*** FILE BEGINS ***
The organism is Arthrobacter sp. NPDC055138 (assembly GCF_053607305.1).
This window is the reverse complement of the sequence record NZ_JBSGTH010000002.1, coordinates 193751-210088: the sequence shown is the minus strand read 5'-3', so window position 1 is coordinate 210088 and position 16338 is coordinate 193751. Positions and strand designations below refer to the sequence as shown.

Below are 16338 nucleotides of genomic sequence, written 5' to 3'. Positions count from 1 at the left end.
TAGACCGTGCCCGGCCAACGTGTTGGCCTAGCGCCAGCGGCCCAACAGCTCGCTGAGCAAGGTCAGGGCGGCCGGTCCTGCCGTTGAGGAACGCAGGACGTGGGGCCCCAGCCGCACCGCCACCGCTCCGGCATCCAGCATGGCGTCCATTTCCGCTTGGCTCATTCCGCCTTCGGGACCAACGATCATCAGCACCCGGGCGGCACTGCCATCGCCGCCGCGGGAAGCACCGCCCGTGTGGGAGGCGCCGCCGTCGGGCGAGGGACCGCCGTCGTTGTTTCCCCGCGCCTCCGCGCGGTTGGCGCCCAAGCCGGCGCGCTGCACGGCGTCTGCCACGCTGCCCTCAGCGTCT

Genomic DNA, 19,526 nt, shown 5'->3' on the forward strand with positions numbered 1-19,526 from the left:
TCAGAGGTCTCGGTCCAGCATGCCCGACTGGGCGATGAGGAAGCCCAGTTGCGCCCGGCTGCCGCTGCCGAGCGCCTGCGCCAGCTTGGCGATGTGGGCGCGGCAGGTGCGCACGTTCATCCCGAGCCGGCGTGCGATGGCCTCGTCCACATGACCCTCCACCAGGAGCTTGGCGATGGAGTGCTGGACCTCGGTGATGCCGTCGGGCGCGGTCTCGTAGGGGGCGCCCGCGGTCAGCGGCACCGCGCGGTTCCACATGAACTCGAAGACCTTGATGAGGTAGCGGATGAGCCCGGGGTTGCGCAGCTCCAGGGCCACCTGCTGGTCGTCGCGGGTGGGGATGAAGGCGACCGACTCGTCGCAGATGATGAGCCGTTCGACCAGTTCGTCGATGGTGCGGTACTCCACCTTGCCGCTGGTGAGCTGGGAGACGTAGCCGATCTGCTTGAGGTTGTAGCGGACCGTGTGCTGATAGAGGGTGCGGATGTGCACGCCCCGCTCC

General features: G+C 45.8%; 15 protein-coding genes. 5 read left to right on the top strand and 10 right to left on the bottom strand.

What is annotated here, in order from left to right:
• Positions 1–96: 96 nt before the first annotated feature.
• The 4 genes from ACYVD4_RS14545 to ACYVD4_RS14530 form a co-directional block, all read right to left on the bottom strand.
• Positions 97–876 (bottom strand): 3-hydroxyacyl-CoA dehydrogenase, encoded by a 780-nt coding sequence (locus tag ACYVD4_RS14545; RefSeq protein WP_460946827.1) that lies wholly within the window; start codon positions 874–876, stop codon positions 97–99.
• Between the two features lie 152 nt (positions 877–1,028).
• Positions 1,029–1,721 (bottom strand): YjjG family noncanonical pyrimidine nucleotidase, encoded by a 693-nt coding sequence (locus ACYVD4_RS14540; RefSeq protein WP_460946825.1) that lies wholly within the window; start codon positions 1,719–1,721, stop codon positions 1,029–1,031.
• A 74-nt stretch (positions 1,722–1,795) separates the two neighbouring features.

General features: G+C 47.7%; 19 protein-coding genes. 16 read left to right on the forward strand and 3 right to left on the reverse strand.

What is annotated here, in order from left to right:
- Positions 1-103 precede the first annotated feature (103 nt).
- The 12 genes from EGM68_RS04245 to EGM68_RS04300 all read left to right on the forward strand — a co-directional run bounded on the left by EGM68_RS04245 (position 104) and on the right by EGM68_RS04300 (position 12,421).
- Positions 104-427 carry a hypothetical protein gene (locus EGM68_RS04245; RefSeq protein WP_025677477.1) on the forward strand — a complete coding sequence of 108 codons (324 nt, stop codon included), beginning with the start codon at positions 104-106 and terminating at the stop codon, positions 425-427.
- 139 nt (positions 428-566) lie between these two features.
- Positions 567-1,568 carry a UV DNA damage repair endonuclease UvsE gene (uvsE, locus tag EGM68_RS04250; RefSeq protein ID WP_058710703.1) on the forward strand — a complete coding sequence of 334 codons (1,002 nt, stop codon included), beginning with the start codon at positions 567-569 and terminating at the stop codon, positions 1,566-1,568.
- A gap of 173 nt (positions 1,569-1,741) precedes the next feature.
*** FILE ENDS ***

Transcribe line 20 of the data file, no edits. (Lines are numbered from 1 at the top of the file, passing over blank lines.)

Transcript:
- 139 nt (positions 428-566) lie between these two features.